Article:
“When the winners of the women’s 4x100m relay at the 1992 Summer Olympics in Barcelona were announced, no one was more thrilled to win than the bronze medalist team from Nigeria. Teammates Beatrice Utondu, Christy Opara-Thompson, Mary Onyali, and Faith Idehen were relative outsiders in the international running scene and were not expected to stack up against powerhouses like France and the United States. Though injury and traditional cultural gender norms would threaten their chances of competing in those Olympics at all, they would leave Barcelona that summer as the first Nigerian women to win Olympic medals. Onyali eventually went on to become one of Nigeria’s most successful runners, appearing at the Olympics four more times.”  

Underdog stories are always inspiring, and they’re happening every day when a woman becomes a mother. 

That’s Nurse-Family Partnership supervisor in Buffalo, N.Y. Daynell Rowell-Stephens’s MS, RN message.

“Stay open no matter what the circumstances the mother may be going through,” Rowell-Stephens offers. “[Mothers] have the ability and the capability to be the best moms, to flourish. Never underestimate a mother because motherhood drives women to be the best.”

Photo by Sai De Silva on Unsplash

She continues, “Support moms no matter what; whether it’s drug use or homelessness– I’ve seen it– motherhood really launches them into directions they never imagined they could go into.” 

Rowell-Stephens and her colleague’s agency is just over a year old, and in that short time, they’ve managed to make a great impact on the lives of mothers and their new families. 

“We are so excited about all that we are doing,” Rowell-Stephens says. 

It’s well-documented that people of color have less access to health care resources and are faced with structural barriers that inhibit good health outcomes. Amani Echols points out some of those barriers in The Challenges of Breastfeeding as a Black Person:

  • “Many Black people work, and breastfeeding at work is hard…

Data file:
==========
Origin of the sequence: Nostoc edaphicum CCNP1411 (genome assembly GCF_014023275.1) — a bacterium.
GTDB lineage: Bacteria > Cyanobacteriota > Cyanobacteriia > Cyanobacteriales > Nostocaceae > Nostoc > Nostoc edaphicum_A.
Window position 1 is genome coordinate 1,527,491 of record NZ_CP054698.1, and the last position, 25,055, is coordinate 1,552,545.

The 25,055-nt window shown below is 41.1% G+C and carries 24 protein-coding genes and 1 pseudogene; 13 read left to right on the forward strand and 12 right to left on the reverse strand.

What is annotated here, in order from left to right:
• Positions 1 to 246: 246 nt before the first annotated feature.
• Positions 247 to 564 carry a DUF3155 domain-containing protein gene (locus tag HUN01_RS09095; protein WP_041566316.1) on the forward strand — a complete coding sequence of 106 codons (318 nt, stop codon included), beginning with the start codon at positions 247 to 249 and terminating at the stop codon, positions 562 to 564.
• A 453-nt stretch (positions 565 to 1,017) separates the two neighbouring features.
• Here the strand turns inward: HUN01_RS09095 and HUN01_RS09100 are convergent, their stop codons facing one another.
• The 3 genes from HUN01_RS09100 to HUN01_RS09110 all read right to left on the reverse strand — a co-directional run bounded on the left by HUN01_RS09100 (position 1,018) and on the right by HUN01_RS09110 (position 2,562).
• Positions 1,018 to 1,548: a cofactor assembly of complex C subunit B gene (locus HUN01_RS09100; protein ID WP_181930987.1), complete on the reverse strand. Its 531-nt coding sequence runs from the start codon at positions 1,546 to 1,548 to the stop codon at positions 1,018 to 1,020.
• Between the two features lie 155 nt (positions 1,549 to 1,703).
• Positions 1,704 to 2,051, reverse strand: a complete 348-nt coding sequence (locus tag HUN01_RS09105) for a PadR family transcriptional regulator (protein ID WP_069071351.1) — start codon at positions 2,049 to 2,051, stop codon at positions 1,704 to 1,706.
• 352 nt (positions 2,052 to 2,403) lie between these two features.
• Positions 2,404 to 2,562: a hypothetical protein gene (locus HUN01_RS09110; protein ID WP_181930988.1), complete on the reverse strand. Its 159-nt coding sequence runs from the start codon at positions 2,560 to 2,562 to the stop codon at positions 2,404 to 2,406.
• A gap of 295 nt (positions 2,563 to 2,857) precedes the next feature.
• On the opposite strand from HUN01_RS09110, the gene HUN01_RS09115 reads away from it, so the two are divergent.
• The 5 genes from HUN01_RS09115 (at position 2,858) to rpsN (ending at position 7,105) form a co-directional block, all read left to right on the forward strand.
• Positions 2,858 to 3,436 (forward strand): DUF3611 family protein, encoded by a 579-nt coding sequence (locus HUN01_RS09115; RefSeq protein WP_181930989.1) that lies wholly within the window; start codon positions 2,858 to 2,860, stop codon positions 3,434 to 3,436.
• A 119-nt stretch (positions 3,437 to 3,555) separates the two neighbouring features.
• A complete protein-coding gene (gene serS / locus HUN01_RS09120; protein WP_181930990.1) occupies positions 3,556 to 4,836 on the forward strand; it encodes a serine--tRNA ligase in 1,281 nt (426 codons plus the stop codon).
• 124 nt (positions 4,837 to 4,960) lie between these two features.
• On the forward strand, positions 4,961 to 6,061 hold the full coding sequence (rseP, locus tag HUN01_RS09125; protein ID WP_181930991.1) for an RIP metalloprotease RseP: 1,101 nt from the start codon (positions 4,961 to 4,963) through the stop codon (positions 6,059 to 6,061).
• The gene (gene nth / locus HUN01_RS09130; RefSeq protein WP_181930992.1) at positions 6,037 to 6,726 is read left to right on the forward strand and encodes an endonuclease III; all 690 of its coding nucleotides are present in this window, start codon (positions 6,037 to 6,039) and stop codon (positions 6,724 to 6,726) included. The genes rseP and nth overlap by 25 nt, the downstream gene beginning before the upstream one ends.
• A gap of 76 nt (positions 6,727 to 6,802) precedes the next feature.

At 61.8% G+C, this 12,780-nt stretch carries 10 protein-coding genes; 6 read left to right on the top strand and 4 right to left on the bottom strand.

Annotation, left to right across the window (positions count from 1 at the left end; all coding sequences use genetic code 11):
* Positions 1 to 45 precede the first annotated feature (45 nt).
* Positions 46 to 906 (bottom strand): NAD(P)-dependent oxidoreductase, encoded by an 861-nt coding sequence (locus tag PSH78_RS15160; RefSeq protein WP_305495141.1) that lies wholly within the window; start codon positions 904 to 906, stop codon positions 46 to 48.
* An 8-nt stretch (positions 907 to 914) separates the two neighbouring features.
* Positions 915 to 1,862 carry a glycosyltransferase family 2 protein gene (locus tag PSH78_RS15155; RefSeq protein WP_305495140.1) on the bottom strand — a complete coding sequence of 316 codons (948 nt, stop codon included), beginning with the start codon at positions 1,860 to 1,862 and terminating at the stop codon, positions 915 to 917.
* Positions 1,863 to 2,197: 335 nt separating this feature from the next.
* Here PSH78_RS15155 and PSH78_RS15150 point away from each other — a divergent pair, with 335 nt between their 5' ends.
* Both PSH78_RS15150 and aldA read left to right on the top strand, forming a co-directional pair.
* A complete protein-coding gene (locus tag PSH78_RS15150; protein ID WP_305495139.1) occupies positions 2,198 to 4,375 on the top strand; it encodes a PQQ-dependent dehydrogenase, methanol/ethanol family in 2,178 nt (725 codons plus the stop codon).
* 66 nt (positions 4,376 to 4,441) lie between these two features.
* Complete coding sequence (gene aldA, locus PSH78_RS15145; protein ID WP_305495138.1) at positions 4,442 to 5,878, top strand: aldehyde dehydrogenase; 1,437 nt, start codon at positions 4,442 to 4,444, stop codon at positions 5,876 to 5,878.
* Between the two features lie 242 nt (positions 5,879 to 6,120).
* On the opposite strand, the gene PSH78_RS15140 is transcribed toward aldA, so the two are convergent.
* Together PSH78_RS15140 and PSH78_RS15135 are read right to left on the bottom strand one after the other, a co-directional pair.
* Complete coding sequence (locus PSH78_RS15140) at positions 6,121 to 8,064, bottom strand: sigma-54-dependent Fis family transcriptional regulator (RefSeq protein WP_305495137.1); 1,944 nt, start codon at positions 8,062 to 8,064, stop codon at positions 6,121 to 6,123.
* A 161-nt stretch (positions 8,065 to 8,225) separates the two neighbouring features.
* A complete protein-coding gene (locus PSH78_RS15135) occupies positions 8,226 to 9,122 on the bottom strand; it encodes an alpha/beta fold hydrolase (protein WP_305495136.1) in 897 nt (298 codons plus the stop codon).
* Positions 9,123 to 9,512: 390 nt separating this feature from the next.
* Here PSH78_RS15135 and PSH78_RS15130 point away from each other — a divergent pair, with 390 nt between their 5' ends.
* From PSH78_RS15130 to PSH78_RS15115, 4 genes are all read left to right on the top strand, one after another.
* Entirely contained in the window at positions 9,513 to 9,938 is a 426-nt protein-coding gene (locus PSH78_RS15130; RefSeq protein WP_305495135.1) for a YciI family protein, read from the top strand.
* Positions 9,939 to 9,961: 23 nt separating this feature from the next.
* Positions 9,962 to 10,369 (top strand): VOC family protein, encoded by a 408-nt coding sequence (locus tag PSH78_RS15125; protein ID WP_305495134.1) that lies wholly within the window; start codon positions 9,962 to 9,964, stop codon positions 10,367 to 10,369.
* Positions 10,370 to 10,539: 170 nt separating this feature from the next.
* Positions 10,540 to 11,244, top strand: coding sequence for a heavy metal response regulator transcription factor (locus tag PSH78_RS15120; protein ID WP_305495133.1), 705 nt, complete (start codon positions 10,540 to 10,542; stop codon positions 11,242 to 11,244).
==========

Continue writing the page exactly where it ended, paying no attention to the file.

• Black neighborhoods are also lacking in hospital practices supporting breastfeeding…
  • The societal stigma of breastfeeding is heightened for Black and brown people.” 

These are big gaps to fill, but Rowell-Stephens and her team readily take on the challenge.

They make sure their clients receive proper prenatal care by connecting them with various health care providers including midwives and doulas. They provide nutrition counseling. They help them secure housing and jobs and continued education. They impact decisions about cigarette and drug use. They support them through mental health crises. They educate on how to navigate different stressors. They support healthy infant feeding and bonding.

“All of the nurses on the team are very passionate about breastfeeding  so we love to see so many of our moms interested in learning to be successful at breastfeeding,” Rowell-Stephens comments. 

She’s the most recent member on her team to complete the Lactation Counselor Training Course (LCTC). She says the experience was “quite eye-opening.” 

“It is really going to change my practice overall,” she says. 

Maybe most importantly, the team teaches their clients how to healthfully engage with their children. 

“It makes me so excited to see these girls change their whole outlook on life,” Rowell-Stephens says of her clients when they become mothers. 

She celebrates the story of one of her clients who set a personal goal to complete a rehabilitation program and acquire a living place before the birth of her baby. 

“She accomplished that!” Rowell-Stephens reports.

Not long after, the mother’s roommate was using drugs in the home. 

“Her motherly instinct kicked in and she knew she needed to get out of that environment,” Rowell-Stephens begins. “She recently found another apartment and she’s providing for her child.”

Rowell-Stephens goes on, “She’s taken what might seem like very small steps, but for her, as we look back at just this past 9 months, she has done so many things. She has changed the world around her.”